Saturday, May 23, 2009

What Went Wrong for West Wing V?

When my wife and I started into West Wing Season Five a month or so ago I was curious to see if something went wrong with the show. I remember that it was sometime in season five that the ratings started to take a dip and they first started talking about the show's longevity. It ended up going seven, but I'd have liked to have seen it go eight.

I used to think it must have been the loss of Rob Lowe in season four that caught up to them, but I don't think so anymore. Certainly his absence was felt, but that's not it. A better theory is that the loss of writer Aaron Sorkin led to the loss of viewers, but, as good as he was, the writing didn't suffer enough to cause the show to lose the people who would already have been sucked in. No. I think the loss in ratings was a loss of the casual viewer. And in season five something happened that I think made it happen.

It wasn't a drop in quality, it wasn't a shift in time slot, it wasn't any of that. It had everything to do with the story and the characters of the show themselves, and this is it:

The goings got tough.

At times it was even hard to watch. The season began with the President's daughter being kidnapped, and while that sounds like a ratings grab, it transcended such gimmicks by turning itself into an interwoven group of character studies. If it was a series of novels, this would be the one where the characters went through the fire. Sometimes they came out shining, sometimes their flaws were exposed. Always it was smart writing.

Always it felt like life and entertainment were meeting and making art. I'm not totally opposed to entertainment being escapist, but I do prefer the smart, real, stuff; the stuff of classic novels; the stuff of developing characters and story webs. It doesn't get the ratings as much, I suppose, but it is right up my alley.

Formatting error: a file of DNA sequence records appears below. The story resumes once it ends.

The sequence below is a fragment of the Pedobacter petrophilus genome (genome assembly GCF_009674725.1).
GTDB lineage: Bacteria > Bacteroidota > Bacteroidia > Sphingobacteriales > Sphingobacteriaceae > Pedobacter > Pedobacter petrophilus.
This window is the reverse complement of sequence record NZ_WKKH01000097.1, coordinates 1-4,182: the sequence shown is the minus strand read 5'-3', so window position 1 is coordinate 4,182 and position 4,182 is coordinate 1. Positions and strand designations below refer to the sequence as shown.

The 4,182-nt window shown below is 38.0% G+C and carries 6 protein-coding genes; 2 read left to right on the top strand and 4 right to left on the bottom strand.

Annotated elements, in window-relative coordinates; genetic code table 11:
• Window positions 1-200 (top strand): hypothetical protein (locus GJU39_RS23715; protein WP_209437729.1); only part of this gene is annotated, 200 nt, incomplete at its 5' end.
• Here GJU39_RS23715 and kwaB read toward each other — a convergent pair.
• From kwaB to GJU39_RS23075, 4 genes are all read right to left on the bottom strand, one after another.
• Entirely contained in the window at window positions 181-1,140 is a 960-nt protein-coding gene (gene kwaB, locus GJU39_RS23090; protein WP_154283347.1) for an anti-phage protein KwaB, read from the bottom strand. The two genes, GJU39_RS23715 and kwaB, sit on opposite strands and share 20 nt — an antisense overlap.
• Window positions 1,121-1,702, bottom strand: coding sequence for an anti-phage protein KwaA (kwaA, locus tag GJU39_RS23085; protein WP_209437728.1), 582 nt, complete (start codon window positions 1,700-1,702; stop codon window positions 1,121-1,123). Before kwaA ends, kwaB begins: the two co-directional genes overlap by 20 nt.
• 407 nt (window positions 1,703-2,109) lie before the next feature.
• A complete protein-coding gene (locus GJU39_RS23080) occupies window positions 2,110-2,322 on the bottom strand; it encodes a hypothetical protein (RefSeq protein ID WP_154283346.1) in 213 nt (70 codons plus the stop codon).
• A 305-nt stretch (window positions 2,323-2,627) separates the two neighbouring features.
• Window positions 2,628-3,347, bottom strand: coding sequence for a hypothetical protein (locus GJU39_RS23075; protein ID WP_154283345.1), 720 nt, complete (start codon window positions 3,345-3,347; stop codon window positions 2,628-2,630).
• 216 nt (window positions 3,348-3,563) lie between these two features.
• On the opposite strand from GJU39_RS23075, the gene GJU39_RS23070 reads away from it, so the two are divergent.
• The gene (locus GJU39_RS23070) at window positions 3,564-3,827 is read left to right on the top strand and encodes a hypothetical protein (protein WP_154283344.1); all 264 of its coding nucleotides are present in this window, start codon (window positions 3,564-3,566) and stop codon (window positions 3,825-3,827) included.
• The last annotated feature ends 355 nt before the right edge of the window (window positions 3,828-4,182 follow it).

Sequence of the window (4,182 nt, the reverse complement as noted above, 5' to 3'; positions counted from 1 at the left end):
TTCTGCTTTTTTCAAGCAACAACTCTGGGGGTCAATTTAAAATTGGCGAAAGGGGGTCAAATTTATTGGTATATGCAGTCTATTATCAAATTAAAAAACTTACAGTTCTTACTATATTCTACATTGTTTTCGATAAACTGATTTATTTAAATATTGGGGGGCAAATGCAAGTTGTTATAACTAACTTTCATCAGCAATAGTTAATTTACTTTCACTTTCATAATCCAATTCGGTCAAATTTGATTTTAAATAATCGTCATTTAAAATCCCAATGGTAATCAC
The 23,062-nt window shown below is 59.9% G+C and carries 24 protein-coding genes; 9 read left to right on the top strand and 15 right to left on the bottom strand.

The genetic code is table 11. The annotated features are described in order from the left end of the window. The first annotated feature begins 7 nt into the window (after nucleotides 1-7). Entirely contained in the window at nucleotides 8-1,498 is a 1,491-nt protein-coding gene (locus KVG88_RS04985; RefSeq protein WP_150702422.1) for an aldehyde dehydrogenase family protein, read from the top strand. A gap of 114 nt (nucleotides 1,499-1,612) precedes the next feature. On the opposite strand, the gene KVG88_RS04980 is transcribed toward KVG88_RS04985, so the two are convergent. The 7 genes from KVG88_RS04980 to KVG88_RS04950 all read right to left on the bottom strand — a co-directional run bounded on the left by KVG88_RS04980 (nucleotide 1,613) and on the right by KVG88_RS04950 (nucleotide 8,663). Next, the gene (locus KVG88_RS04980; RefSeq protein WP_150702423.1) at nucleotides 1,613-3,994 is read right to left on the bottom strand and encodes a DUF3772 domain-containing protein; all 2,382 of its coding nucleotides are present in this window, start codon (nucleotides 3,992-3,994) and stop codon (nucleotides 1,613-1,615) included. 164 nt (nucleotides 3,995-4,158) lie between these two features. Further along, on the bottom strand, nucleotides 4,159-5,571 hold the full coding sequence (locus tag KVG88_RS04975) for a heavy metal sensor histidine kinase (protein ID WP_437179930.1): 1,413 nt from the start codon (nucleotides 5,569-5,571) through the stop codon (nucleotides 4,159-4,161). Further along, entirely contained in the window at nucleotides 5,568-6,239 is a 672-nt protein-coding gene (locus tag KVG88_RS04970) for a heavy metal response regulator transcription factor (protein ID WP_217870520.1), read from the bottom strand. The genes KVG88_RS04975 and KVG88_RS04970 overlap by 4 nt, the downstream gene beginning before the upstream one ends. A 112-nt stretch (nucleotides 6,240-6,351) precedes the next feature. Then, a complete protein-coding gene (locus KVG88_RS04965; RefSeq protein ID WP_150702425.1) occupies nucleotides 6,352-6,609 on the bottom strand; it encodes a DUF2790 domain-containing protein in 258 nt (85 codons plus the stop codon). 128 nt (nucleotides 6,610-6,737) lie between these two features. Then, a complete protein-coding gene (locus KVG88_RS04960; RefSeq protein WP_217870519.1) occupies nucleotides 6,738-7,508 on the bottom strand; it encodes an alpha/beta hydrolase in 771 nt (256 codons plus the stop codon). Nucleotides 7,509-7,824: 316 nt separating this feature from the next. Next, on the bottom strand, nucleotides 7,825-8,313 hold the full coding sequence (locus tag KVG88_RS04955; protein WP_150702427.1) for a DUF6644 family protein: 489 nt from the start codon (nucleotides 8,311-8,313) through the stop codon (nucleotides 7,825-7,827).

Perhaps the highlight of the season, thematically, is the fallout from the aforementioned kidnapping, where the President steps down in order not to do something rash to save his daughter. What results is that the person who takes over does what is best for the country first, and the daughter second. In the end they do get the daughter back, but the family is never the same.

The cost of leadership is seen at its highest, and the President is seen for his commitment to his job and his country. But the cost is high, and it takes the family a long time to recover. It feels like a modern parable of Abraham and Isaac, achieving through a contemporary storyline what Soren Kierkegaard with Fear and Trembling and Fredrick Buechner with his novel Son of Laughter achieve with the old one. The depth of it is profound, while still being great entertainment.

That said, it was a tough year for the characters and the storylines, and so I can now why viewers dropped off. But as a fan of the West Wing, it is sort of gratifying that it lost viewers because of an increase, and not a decrease, in quality. Bravo.


joel said...

Hey Jon, I wrote a post for you.

Matthew A. Wilkinson said...

My favourite-ever West Wing episode is in season five: 'The Supremes,' with the appointment of the supreme court justices. 'Shutdown' has always been a favourite as well, even if it is a little too on-the-nose.

The narrative which claims The West Wing declined after season four is not one I adhere to. There were always dud episodes, even in the best seasons.

word verification: riancot

Anonymous said...

Oh no! You are reading "How to be Good"! I really hated that book.

It actually ended a long-standing book club I was in with a gentleman from Hadford.

I hope you don't hate the experience as much as I did (I felt it was a total waste of my time reading it).

jon said...

anonymous: are you a fictional character?

how to be good isn't amazing, but it is funny in parts and perceptive on the quirks, foibles, and minor events that can be either the pitfalls or miracles that make up every day (domestic) relationships.

matthew: those are good episodes. definitly the series goes with "on the nose" drama (its not like it isn't trying to be an entertainment program), but when it does it usually does it very very well.